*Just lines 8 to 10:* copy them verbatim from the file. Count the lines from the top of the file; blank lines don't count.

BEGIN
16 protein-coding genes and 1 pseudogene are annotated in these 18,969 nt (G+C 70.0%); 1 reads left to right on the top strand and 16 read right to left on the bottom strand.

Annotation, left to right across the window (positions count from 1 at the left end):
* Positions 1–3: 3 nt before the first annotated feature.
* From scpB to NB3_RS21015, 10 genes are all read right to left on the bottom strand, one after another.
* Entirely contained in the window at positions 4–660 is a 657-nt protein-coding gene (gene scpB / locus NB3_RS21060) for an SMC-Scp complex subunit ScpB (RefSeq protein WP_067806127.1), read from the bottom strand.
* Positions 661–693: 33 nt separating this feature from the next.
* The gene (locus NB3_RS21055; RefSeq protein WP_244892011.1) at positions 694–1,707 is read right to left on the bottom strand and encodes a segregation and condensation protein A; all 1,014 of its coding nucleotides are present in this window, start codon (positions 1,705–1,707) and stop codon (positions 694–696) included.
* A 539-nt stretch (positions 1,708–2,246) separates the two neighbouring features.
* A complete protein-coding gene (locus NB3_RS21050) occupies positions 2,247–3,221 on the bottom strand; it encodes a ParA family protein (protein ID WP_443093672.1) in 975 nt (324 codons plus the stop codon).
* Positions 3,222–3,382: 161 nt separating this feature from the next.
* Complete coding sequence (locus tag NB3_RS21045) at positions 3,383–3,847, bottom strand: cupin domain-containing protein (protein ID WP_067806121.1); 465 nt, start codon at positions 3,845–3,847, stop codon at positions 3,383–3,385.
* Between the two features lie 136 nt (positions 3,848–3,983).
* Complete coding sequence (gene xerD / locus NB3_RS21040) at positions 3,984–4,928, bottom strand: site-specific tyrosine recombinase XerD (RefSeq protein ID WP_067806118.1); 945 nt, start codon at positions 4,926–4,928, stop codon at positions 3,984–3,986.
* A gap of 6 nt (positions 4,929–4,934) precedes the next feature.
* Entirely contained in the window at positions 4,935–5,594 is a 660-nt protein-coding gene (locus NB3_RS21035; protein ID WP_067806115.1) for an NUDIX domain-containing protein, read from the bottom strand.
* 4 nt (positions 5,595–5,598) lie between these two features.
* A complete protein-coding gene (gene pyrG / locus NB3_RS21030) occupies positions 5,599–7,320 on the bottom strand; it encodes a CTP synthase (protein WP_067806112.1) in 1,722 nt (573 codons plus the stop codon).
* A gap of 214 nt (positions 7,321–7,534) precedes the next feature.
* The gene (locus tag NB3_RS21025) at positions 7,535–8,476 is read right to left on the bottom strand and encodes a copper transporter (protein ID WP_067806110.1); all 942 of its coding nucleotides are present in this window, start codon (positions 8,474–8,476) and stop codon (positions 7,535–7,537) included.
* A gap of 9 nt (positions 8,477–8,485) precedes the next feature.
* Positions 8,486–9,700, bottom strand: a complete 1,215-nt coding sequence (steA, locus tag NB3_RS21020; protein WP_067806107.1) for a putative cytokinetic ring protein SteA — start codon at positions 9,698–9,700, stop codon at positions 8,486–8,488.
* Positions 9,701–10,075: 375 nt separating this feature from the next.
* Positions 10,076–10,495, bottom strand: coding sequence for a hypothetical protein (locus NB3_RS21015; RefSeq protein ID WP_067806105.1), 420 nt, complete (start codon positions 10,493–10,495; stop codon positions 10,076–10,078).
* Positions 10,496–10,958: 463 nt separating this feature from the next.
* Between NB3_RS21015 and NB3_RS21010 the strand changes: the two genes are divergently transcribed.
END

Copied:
* A 539-nt stretch (positions 1,708–2,246) separates the two neighbouring features.
* A complete protein-coding gene (locus NB3_RS21050) occupies positions 2,247–3,221 on the bottom strand; it encodes a ParA family protein (protein ID WP_443093672.1) in 975 nt (324 codons plus the stop codon).
* Positions 3,222–3,382: 161 nt separating this feature from the next.